The 2018 Senior Perspectives is the 13th in a series of annual collections. Senior captains and representatives of teams at Harvard have been invited to contribute viewpoints based on personal experience from both their senior seasons and full varsity careers at Harvard.
Dani Krzyszczyk, Women's Ice Hockey
Hometown: Winnipeg, Manitoba
Concentration: Psychology - Cognitive Neuroscience & Evolution
House Affiliation: Leverett
Looking at the faces of the seniors my freshman year, I remember thinking to myself how lucky I was to be at Harvard. Making it to the national championship game was incredibly special, but what I didn’t realize was that it wasn’t special because of the wins, it was special because of the individuals wearing the H.
Going into my senior year I knew that my freshman self was right. I had no idea if I would be able to wear the crimson jersey ever again as I severely injured my foot in January and then in August was told I needed a second surgery. With all the uncertainty, I had a lot of time to reflect on the previous seasons. I was injured a lot, but that didn’t matter. Yes, I would have done anything to wear the jersey every night, but the amazing thing about Harvard Hockey is that no matter your role, you are a part of the family.
After games, whether you were injured or the first star of the game, you are greeted and hugged by every parent and super-fan that was at the game. One game, when my parents weren’t there, I didn’t go up after the game. The next time I saw one of the mom’s, she asked me why I didn’t come up. I said that my parents weren’t there, to which she replied, “I am your family too.” I had only been on the team for two months at this point, but the bond is truly started from the second you step on campus. This is something that I find truly unique about Harvard and is what makes it so special.
Eleven months after my initial foot injury, I was back in the crimson jersey, and playing my first game as a senior. I will never forget putting that jersey on again -- I never wanted to take it off. Sadly, just three weeks later, it was taken away from me due to another injury. This time, I was never going to play for Harvard again. As heartbreaking as this was, I was still able to be around for all of J-term, was doing stats, and anything that I could do for the team for the rest of the season. People have told me that doing those things speaks about who I am as a person, but I disagree with that. Harvard, and more specifically Harvard hockey, has created a family. It truly isn’t about the wins or how much ice time you get, it is about the pranks pulled on the buses or hotels, or the amount of times we try to convince our coaches to watch She’s the Man. These are the memories that I am going to remember about my time as an athlete at Harvard, not how many games I had to watch in the stands doing stats.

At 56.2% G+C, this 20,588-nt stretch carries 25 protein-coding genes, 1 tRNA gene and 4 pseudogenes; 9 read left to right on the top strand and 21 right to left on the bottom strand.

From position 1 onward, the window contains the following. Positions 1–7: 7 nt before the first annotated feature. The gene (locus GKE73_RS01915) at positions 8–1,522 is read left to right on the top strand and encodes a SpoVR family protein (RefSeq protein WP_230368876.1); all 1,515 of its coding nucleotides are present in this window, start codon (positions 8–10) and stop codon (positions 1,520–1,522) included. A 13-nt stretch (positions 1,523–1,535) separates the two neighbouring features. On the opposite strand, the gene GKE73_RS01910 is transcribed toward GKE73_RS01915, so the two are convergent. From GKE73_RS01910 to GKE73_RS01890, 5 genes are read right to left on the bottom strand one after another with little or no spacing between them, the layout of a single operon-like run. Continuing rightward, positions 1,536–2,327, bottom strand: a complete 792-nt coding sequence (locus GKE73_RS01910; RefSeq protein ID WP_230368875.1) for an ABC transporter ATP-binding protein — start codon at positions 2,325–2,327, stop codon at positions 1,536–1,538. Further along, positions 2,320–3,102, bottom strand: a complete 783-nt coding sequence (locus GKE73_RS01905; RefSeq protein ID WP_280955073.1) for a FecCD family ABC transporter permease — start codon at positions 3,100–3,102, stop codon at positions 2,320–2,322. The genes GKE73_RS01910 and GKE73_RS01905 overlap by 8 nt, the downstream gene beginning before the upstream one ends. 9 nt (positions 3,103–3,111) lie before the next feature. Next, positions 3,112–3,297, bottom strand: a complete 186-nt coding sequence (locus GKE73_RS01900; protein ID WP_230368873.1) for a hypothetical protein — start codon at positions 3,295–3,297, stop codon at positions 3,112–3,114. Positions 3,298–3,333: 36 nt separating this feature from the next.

Coming in to Harvard, I thought I would play hockey and become a better player, and across the river I would be challenged intellectually. In reality, Harvard Athletics taught me more lessons than any classroom ever could. Looking back at everything, I truly don’t know how I am going to be able to say goodbye to a community that has become my family, but I know the traditions and values that have been instilled in us will keep us together for years to come. I truly cannot thank Harvard Athletics, the friends of Harvard hockey, my coaches, and my teammates for creating a challenging, yet rewarding environment that made Harvard feel like home. And to my parents, I am forever grateful for all the hours you spent driving me to the rink and travelling around North America so that I could play the sport that I love, without your dedication and support, I would have never had these amazing experiences.